Linda 10:08

I agree. You've mentioned point of view. Talk a little bit more about that.

Suzanne 10:12

You know, I think that the Stewart books - she's among the writers, I mean, she's romantic suspense. But there's also some Mystery Writers that we both enjoy and might talk about at some later date, who are real masters of the first person viewpoint. And I think Stewart uses that viewpoint super well. And it's very lively. It's very perceptive, it's very relatable that I think her protagonists despite the fact that in truth, if you just outline who they are, they are quite different from the lives we live as women today. And yet, I think the way they think about the world, their senses of humor, their perceptiveness, as I mentioned, their compassion, those all come out in this very conversational, comfortable viewpoint. That's also very lively. And I think it's one of the real technical achievements that makes the book so successful.

 Linda 11:03

I really like that. And I think on that note, we'll end our talk for the moment about that. And will you talk and point of view and backstory, and we'll take this up at another time in another episode. Thank you so much. I appreciate your time. And I always enjoy talking about Mary Stewart with you.

Suzanne 11:22

I do too. It's a real treat. Thank you.

 Linda 11:24

Thank you for joining me this week. To view the complete show notes and the links mentioned in today's episode, visit www.TartWords.com/tart103. Before you go, subscribe to the podcast to receive new episodes when they're released. Subscribe now in the app you're using to listen to this podcast, or sign up for email alerts through an easy signup form for bakers, readers and writers at www.TartWords.com/About. Thank you again for joining me, Linda Hengerer for this episode of Tart Words.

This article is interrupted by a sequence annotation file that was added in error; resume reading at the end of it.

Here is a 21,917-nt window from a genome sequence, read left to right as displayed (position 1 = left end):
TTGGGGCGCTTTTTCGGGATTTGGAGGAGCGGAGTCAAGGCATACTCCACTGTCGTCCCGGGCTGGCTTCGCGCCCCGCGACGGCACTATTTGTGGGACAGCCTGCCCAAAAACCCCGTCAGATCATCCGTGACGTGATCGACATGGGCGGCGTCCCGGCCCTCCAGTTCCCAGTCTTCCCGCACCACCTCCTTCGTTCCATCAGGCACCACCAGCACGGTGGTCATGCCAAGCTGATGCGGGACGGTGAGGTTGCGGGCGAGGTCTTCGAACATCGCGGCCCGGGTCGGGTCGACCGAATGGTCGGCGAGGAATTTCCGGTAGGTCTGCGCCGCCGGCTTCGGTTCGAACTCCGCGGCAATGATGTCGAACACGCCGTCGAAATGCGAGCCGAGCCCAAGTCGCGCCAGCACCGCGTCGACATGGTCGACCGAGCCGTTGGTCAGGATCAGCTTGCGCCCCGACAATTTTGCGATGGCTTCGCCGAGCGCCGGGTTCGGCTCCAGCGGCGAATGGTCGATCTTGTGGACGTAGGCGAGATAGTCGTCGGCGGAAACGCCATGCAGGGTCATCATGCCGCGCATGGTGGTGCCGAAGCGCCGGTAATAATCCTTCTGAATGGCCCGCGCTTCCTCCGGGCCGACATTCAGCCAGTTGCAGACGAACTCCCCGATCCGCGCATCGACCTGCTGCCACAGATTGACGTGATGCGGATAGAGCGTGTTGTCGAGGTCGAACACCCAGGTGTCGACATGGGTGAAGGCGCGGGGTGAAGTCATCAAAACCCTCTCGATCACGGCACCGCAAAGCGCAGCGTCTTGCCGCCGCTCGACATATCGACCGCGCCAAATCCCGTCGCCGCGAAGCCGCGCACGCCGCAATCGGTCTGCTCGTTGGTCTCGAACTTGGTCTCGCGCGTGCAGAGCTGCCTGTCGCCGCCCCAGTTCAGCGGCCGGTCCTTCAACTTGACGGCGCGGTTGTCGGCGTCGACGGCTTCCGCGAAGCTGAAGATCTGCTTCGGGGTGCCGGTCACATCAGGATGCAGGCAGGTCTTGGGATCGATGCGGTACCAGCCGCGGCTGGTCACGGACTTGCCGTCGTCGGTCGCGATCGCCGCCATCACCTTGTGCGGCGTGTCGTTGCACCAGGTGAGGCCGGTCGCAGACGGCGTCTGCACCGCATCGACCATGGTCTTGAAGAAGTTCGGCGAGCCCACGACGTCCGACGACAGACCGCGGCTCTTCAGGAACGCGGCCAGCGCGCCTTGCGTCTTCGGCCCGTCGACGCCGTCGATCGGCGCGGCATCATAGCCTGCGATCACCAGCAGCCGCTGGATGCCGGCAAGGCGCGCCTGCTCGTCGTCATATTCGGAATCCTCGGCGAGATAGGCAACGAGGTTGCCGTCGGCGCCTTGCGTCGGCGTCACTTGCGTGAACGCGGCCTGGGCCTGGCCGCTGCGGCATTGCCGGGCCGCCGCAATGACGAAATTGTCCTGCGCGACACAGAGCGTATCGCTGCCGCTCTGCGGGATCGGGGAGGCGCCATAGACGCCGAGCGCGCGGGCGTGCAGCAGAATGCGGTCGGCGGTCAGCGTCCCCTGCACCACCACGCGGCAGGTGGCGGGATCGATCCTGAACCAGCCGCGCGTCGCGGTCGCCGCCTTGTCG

Suzanne Fox

Guest

Author, editor, book reviewer, and book consultant Suzanne Fox earned her MFA in Writing at the Columbia University School of the Arts. Her first book, the memoir Home Life, was published by Simon & Schuster; appearing under the pseudonyms Suzanne Scott and Suzanne Judson, her women’s fiction novels have been published by Berkley Penguin Putnam and Harlequin. Suzanne works personally with writers in many genres on book structure and publication, reviews literary and mystery fiction for Publishers Weekly, edits the online journal Society Nineteen, and teaches workshops in memoir, fiction writing, and the creative process. Until recently a resident of Vero Beach, Suzanne now lives in North Carolina. More information about Suzanne can be found at www.sfoxarts.com.